Graham Kilmer
MKE County

COVID-19 Deaths Rising in Milwaukee

In Milwaukee County, 55 people died from COVID-19 during the past seven days.

By - Jan 11th, 2022 09:52 pm
2019 Novel Coronavirus. Image by the Centers for Disease Control and Prevention.

2019 Novel Coronavirus. Image by the Centers for Disease Control and Prevention.

COVID-19 related deaths are rising as Milwaukee County continues to struggle against the Omicron variant driven surge of COVID-19.

Data at the county and city level shows the region is in the throes of unprecedented disease, much like the rest of the country.

“The Omicron variant continues to break record after record for COVID cases,” said Dr. Ben Weston, chief health policy advisor for the county, during a media briefing Tuesday.

The latest case numbers reported by the county’s Office of Emergency Management show a recent decline in cases. But Weston said this is likely just a delay in the data. As of Jan. 6, the county’s seven day average of daily new cases was 1,107.

Other indicators of disease in the county are still pointing to high levels of COVID-19. The positivity rate, which measures the percentage of tests that come back positive for COVID-19, is still very high at 36%. The City of Milwaukee continues to report “extreme transmission” of COVID-19, and on Tuesday reported a positivity rate of 37.1%.

The latest weekly report produced by epidemiologists and faculty from the Medical College of Wisconsin and UW-Milwaukee and county public health officials shows that between Dec. 29 and Jan. 4 there were 5,522 cases of COVID-19 identified in Milwaukee County, the week prior there were 3,857.

During that week, there were 479 people hospitalized with COVID-19. As of Tuesday, there are 771 people hospitalized with COVID-19.

Deaths, considered a lagging indicator of disease because of how long it takes for COVID-19 to cause severe illness after infection, are also increasing. Between Dec. 29 and Jan. 4 there were 12 deaths among adults due to COVID-19. In the last seven days, 55 people have died of COVID-19, according to the Medical Examiner.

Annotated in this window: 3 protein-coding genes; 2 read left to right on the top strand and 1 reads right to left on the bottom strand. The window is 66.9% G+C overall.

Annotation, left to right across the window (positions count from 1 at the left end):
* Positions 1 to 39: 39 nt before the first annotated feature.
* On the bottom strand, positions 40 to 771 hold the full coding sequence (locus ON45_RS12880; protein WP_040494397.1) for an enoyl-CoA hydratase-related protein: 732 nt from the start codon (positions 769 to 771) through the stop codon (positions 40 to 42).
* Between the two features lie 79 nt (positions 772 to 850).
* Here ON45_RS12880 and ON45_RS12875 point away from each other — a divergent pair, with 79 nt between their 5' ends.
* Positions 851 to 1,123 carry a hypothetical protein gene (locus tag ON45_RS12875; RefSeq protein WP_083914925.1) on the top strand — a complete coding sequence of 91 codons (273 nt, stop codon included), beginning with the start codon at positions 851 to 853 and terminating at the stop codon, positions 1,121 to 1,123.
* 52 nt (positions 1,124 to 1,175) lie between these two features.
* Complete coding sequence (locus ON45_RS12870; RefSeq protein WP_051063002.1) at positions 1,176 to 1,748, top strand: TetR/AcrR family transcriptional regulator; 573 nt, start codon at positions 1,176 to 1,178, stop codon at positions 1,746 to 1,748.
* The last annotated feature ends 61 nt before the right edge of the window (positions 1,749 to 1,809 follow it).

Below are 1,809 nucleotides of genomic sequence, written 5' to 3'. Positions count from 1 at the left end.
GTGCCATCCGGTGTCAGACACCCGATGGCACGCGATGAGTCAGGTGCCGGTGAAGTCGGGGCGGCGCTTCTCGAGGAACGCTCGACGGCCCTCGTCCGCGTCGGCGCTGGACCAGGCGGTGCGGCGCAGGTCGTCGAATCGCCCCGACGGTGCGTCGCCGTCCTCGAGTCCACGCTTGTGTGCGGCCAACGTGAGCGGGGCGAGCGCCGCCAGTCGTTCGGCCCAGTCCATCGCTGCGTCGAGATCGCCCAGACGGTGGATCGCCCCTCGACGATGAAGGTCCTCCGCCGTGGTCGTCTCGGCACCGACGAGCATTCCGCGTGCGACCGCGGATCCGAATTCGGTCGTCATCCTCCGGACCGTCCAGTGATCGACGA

The disease burden created by the Omicron wave has contributed to health systems becoming “deeply strained,” Weston said. Procedures are being postponed, outpatient clinics are being closed as staff is relocated, and emergency departments are keeping patients on stretches and beds in the hallways, he said.

As Urban Milwaukee reported last week, the county is experiencing an unprecedented level of disease due to the highly transmissible Omicron variant. Weston told the press that, if South Africa is any indication, the surge may peak in the coming weeks. “Those few weeks will be critical,” Weston said.

COVID-19 precautions like distancing and masking are important tools that can be used to limit the spread of disease, he said.

Weston specifically noted that more people should be wearing “high-quality” masks like KN95 and N95 masks. Those, along with surgical masks to a lesser degree, have proven more effective than cloth masks.

Less than a week ago, The Milwaukee Health Department received 500,000 N95 masks, which it has been freely distributing. Mayor Cavalier Johnson said during the briefing Tuesday that the city had already given out 400,000 masks.

Johnson reiterated that he did not intend to institute a mask mandate in the city of Milwaukee. The mayor said vaccination remains the best tool for fighting the pandemic. “Because, again, our numbers are too low with vaccination in this city. We need to encourage more people to go get vaccinated against COVID.”

The latest countywide report on vaccination showed 61.2% of county residents 5 years and older are fully vaccinated as of Jan. 3. In the city, 55% of this same cohort is fully vaccinated.

Read the weekly report here. Read the vaccine report here. Read the kids report here.

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More about the Coronavirus Pandemic

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Categories: Health, MKE County

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